Yaser Hassan Dewir, Abdullah Alsadon, Abdullah Ibrahim, and Mohammed El-Mahrouk
Hydroponics is a promising method for cultivation of saffron (Crocus sativus). In this study, saffron corms were sprouted using a gradual decrease in air temperature, and they were cultivated hydroponically in either perlite or volcanic rock for 24 weeks. A nutrient solution was supplied using either an ebb-and-flow system or continuous immersion. First blooming was observed 29 days after transplantation. Among flowering traits, only the stigma length was significantly influenced by the type of hydroponic system. Saffron plants displayed better growth parameters, a higher photosynthetic rate and stomatal conductance (g S), as well as daughter corm (cormlet) production under the continuous immersion system, in comparison with the ebb-and-flow system. Small corms (22–25 mm diameter) did not bloom, and the emergence of flowers increased with corm size. Plant growth and photosynthetic parameters, as well as cormlet production, significantly increased with corm size. We obtained the highest stigma yield [number of flowers (1.9), stigma length (39.4 mm), stigma fresh (42.8 mg), and dry weight (5.3 mg)] and cormlet yield [number of cormlets (5.7), average corm diameter (25 mm), and fresh weight (6.4 g)] using mother corms sized ≥32 mm diameter grown hydroponically in the volcanic rock–based continuous immersion system.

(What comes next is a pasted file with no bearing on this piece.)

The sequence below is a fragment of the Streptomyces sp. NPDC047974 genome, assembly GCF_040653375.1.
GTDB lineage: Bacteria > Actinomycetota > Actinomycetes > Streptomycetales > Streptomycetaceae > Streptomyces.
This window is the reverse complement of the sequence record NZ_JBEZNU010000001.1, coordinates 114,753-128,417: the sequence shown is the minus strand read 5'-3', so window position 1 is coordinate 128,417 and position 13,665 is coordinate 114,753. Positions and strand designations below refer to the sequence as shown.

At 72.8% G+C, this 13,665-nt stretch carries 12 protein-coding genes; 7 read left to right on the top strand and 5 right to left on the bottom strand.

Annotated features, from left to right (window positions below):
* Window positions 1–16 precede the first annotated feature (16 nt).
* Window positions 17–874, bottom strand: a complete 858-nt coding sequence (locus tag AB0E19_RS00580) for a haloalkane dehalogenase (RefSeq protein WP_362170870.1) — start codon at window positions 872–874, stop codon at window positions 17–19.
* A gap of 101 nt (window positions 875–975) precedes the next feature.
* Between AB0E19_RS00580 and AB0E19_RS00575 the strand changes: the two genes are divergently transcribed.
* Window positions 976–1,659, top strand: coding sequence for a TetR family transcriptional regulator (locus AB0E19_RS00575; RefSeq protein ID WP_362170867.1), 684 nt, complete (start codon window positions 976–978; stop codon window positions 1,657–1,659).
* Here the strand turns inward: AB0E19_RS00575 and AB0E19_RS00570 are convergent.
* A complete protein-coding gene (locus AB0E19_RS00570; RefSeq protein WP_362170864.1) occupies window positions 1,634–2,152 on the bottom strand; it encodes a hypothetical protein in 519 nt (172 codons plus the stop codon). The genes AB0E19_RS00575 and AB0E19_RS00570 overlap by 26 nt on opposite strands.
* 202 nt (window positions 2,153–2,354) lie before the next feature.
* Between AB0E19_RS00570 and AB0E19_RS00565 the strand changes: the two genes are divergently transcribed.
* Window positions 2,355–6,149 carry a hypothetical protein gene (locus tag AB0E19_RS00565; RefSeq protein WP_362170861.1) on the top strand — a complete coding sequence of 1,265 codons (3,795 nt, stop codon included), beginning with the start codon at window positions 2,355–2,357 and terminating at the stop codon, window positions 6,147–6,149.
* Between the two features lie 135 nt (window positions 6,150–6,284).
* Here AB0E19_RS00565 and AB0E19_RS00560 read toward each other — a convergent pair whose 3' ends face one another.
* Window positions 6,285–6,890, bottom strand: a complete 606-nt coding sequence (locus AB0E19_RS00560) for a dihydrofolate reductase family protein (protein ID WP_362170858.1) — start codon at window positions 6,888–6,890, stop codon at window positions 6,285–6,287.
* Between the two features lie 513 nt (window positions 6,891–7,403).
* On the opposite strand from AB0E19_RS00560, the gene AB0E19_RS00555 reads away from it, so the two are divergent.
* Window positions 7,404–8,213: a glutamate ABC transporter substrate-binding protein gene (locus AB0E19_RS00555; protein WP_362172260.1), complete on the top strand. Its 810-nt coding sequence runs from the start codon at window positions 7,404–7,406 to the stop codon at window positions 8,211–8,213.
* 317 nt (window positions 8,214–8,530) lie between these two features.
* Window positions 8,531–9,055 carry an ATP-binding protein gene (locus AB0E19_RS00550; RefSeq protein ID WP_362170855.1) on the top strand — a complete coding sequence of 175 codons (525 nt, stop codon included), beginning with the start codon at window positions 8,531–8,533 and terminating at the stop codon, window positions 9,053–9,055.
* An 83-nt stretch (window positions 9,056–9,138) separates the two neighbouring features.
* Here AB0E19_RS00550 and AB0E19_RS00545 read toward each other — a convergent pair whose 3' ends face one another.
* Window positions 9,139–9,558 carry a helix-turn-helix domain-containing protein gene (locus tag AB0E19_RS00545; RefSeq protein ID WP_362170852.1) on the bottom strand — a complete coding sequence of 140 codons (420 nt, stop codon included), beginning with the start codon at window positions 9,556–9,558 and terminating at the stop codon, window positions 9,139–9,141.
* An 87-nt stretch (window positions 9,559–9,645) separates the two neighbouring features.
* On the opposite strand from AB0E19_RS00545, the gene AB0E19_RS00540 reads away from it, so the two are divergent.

Sandra B. Wilson, Carlee Steppe, Zhanao Deng, Keri Druffel, Gary W. Knox, and Edzard van Santen
Trailing lantana [Lantana montevidensis (Spreng.) Briq.] is a low-growing, woody ornamental valued for its heat and drought tolerance and repeat blooming of purple or white flowers throughout much of the year. In 2011, trailing lantana was predicted to have high invasion risk by the UF-IFAS’s assessment of non-native plants in Florida, and therefore it was no longer recommended for use. All cultivars fall under this designation unless proven otherwise. Eight trailing lantana varieties were obtained from wholesale growers or naturalized populations found in Texas and Australia. Plants were propagated vegetatively, finished in 4-inch pots, and planted in field trials located in central (Balm) and northern (Citra) Florida. Throughout the 24-week study from June to November, mean plant quality was between 4.4 and 4.7 (on a 1 to 5 scale) for U.S. varieties and 3.9 for the Australian form. Mean flowering was between 4.1 and 4.5 (on a 1 to 5 scale) for U.S. trailing lantana varieties and 3.5 for Australian trailing lantana. Australian trailing lantana differed from other U.S. varieties tested, being smaller in size, more sensitive to cold, and having a high female fertility index (producing abundant fruit with viable seed per peduncle). Our findings indicate that some U.S. varieties of trailing lantana are unlikely to present an ecological threat and merit consideration for production and use.